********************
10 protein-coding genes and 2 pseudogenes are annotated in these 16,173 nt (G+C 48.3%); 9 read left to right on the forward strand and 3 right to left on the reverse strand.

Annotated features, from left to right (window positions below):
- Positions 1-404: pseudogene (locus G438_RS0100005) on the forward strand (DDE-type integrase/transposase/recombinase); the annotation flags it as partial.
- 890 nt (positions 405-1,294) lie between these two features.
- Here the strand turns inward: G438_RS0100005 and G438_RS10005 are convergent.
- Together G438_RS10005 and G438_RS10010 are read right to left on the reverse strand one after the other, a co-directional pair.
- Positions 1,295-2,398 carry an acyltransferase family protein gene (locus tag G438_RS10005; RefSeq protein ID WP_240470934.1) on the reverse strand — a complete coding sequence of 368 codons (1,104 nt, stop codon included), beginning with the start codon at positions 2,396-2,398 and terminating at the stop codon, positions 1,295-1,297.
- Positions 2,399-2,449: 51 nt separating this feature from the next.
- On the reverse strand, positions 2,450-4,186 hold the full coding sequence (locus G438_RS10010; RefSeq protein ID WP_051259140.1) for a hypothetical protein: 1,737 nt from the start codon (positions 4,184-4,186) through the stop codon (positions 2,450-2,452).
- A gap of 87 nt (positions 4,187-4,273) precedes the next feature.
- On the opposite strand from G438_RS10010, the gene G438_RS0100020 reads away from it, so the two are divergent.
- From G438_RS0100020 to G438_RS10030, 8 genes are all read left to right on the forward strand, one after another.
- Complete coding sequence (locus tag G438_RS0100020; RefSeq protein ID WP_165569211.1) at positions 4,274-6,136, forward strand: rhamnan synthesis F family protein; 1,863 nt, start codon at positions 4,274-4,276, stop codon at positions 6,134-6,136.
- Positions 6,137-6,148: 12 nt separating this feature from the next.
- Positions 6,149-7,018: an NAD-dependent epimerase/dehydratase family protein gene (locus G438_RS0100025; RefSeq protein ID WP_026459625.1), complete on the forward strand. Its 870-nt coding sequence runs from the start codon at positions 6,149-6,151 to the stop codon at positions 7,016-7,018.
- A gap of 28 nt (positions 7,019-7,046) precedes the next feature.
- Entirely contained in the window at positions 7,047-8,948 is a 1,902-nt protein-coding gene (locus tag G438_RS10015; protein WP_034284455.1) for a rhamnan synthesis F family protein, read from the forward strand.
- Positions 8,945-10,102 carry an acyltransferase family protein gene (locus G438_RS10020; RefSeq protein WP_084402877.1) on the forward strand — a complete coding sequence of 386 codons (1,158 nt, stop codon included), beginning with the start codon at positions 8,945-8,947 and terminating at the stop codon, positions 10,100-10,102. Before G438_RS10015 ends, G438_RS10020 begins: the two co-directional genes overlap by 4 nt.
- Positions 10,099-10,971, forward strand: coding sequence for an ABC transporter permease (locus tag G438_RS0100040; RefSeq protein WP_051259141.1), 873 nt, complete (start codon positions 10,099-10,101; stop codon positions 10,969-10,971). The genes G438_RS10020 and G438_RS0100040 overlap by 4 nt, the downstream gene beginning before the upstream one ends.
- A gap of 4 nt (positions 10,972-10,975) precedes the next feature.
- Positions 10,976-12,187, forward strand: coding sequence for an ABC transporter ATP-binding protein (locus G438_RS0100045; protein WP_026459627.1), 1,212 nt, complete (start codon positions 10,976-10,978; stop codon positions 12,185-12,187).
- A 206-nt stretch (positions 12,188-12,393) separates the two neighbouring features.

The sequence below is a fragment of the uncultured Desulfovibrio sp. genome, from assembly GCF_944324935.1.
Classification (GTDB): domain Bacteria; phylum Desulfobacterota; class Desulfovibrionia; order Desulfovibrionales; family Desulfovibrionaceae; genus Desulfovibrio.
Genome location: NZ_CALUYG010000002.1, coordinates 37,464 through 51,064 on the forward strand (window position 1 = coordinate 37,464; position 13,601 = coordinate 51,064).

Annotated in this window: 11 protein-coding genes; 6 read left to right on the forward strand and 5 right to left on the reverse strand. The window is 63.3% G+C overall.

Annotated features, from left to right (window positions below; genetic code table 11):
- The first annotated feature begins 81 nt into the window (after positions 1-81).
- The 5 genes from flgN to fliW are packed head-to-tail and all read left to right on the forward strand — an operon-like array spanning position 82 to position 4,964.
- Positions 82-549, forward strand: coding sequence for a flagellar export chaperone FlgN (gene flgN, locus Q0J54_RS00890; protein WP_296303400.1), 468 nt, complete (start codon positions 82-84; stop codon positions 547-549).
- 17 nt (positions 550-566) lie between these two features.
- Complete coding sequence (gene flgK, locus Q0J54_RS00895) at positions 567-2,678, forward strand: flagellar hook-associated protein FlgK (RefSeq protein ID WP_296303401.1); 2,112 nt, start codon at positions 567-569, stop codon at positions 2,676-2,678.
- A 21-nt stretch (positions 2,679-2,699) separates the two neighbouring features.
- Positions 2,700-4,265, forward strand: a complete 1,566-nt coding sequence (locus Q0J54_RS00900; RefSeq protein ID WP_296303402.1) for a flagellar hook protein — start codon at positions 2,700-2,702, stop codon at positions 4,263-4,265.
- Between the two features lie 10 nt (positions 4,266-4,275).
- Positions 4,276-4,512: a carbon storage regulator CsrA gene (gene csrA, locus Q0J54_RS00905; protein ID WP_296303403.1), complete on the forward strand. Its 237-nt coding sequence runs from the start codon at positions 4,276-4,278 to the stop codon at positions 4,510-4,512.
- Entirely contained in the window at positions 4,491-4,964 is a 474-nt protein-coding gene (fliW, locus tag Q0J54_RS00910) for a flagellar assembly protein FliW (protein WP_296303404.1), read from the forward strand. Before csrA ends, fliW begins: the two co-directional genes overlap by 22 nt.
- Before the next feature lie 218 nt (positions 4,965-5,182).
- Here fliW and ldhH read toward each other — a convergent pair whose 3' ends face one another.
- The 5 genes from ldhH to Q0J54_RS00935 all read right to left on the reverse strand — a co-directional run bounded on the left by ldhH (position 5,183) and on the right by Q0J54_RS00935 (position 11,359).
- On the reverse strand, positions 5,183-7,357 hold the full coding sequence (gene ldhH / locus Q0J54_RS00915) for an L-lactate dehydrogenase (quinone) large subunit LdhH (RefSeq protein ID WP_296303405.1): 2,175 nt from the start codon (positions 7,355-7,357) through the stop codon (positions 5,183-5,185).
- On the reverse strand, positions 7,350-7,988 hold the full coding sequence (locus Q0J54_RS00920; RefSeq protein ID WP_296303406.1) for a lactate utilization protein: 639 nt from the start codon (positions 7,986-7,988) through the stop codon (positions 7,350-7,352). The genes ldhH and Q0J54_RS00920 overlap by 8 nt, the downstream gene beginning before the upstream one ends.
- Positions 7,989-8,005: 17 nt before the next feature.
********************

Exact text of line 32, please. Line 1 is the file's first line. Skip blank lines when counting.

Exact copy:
- Complete coding sequence (gene flgK, locus Q0J54_RS00895) at positions 567-2,678, forward strand: flagellar hook-associated protein FlgK (RefSeq protein ID WP_296303401.1); 2,112 nt, start codon at positions 567-569, stop codon at positions 2,676-2,678.